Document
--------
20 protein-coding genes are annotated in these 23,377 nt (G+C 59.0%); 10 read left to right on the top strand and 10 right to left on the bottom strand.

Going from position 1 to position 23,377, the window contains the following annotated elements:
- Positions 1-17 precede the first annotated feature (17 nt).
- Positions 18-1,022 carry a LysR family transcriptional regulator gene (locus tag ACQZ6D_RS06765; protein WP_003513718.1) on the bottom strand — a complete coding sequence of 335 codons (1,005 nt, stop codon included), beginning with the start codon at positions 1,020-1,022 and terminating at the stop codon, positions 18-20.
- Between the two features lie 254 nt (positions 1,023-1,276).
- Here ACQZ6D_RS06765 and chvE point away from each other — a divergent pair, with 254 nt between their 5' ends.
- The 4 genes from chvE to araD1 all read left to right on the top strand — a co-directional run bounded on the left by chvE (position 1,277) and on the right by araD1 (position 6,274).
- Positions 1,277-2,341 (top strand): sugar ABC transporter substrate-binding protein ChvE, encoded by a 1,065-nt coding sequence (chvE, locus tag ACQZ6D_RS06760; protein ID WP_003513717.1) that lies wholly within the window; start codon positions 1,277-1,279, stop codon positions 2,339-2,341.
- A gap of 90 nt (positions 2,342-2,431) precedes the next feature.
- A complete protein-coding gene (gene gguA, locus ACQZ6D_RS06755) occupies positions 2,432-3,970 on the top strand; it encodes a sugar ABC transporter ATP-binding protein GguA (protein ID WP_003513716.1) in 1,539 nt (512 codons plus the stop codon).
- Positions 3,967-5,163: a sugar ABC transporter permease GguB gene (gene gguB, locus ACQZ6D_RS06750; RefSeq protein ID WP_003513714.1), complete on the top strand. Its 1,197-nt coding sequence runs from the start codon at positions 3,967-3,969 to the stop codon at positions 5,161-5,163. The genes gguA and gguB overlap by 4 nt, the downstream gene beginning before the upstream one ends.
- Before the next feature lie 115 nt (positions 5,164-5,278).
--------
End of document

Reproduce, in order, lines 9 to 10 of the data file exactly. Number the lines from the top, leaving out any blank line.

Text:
- A gap of 90 nt (positions 2,342-2,431) precedes the next feature.
- A complete protein-coding gene (gene gguA, locus ACQZ6D_RS06755) occupies positions 2,432-3,970 on the top strand; it encodes a sugar ABC transporter ATP-binding protein GguA (protein ID WP_003513716.1) in 1,539 nt (512 codons plus the stop codon).